Forecasts and targets are based on certain assumptions and on our current views of market and economic conditions, which are subject to change.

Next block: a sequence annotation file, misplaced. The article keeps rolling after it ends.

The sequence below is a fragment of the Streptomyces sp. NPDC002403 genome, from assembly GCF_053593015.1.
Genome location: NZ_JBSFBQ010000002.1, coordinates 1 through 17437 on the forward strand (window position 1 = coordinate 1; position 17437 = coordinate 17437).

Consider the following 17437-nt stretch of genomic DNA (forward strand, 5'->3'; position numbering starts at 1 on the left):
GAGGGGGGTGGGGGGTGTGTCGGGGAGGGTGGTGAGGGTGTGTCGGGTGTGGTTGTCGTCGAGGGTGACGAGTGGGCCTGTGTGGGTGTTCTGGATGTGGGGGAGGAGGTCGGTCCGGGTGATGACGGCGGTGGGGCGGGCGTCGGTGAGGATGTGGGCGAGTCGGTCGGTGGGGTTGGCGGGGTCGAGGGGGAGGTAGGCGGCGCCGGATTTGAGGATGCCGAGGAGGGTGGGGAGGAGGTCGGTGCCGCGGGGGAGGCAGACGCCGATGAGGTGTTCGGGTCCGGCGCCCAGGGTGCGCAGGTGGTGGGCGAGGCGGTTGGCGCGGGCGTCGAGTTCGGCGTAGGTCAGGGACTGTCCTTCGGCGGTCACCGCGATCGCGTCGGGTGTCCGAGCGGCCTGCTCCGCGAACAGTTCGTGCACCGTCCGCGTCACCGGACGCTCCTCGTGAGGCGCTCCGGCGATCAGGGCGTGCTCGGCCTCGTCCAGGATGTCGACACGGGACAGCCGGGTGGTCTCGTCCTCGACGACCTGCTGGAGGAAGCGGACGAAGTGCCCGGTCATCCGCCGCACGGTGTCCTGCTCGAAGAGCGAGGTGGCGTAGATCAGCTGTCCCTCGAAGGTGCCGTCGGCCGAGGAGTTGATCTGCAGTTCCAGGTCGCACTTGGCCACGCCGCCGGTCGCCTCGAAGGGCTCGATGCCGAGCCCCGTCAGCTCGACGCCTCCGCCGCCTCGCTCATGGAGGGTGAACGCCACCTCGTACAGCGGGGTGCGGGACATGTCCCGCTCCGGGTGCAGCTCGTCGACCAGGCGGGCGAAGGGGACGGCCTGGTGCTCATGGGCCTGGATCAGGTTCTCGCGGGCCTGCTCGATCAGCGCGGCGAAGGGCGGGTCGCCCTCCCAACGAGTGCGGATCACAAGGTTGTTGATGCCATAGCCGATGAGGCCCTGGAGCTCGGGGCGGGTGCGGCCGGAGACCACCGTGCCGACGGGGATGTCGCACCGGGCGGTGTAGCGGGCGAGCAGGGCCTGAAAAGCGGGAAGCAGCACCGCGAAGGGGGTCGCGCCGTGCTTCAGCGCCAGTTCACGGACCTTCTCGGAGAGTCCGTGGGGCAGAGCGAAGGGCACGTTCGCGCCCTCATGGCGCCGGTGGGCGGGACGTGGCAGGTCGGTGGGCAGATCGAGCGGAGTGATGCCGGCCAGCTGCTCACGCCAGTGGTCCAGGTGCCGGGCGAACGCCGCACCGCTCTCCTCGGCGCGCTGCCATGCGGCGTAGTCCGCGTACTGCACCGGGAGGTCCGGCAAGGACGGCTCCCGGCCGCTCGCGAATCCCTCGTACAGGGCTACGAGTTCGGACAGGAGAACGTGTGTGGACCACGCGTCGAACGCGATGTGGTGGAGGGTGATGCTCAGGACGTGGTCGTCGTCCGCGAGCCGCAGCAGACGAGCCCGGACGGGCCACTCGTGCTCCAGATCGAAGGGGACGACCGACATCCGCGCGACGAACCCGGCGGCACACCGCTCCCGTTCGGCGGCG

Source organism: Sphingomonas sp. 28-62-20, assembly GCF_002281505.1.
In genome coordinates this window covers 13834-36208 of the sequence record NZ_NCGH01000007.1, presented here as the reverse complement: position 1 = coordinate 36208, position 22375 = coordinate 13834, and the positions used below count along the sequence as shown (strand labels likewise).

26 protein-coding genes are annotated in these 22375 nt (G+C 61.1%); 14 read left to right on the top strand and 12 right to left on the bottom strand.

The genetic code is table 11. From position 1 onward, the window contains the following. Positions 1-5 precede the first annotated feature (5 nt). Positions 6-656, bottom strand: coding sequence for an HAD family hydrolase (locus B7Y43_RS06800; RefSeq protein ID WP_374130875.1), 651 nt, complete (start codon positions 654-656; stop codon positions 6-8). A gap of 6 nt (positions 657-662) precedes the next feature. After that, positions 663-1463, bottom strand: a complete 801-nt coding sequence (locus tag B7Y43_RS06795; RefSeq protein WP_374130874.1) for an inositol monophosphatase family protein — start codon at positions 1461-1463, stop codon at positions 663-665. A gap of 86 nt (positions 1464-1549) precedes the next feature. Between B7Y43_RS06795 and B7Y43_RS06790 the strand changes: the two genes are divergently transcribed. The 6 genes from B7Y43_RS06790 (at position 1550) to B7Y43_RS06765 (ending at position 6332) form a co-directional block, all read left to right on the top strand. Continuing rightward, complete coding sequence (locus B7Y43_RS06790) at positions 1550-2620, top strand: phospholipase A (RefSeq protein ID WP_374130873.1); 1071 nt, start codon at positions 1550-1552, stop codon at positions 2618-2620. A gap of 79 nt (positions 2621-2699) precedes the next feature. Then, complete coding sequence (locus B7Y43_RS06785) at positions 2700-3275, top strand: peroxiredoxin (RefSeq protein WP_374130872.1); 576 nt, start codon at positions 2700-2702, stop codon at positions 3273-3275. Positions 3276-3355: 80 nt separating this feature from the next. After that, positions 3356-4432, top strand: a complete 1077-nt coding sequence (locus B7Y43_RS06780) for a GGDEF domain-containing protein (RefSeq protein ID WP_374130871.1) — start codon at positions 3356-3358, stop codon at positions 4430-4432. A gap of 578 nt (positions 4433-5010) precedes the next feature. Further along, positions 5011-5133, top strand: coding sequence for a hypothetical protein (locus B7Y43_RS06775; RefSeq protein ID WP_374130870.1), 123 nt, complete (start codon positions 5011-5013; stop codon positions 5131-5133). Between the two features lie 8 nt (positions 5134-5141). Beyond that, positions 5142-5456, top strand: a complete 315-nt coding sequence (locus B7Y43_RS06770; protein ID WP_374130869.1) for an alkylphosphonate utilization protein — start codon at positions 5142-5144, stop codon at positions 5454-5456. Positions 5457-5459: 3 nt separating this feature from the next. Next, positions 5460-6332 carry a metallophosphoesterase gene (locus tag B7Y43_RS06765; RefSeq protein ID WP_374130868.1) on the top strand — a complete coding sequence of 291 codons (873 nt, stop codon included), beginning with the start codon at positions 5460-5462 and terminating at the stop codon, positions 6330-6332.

All investing involves risks, including the possible loss of principal. There can be no assurance that any investment strategy will be successful and meet its investment objectives. Investments fluctuate with changes in market and economic conditions and in different environments due to numerous factors, some of which may be unpredictable. Asset allocation and diversification do not guarantee investment returns or eliminate risk of loss. Each asset class has its own risk and return characteristics, which should be evaluated carefully before making any investment decision. The level of risk associated with a particular investment or asset class generally correlates with the level of return the investment or asset class might achieve. Some of the risks associated with the representative asset classes include: Stock markets, especially foreign markets, are volatile. Stock values may fluctuate in response to general economic and market conditions, the prospects of individual companies, and industry sectors. Foreign investing has additional risks including those associated with currency fluctuation, political and economic instability, and different accounting standards. These risks are heightened in emerging markets. Bonds are subject to interest rate, credit/default, liquidity, inflation and other risks. Prices tend to be inversely affected by changes in interest rates. The commodities markets are considered speculative, carry substantial risks, and have experienced periods of extreme volatility. Investing in a volatile and uncertain commodities market may cause a portfolio to rapidly increase or decrease in value which may result in greater share price volatility.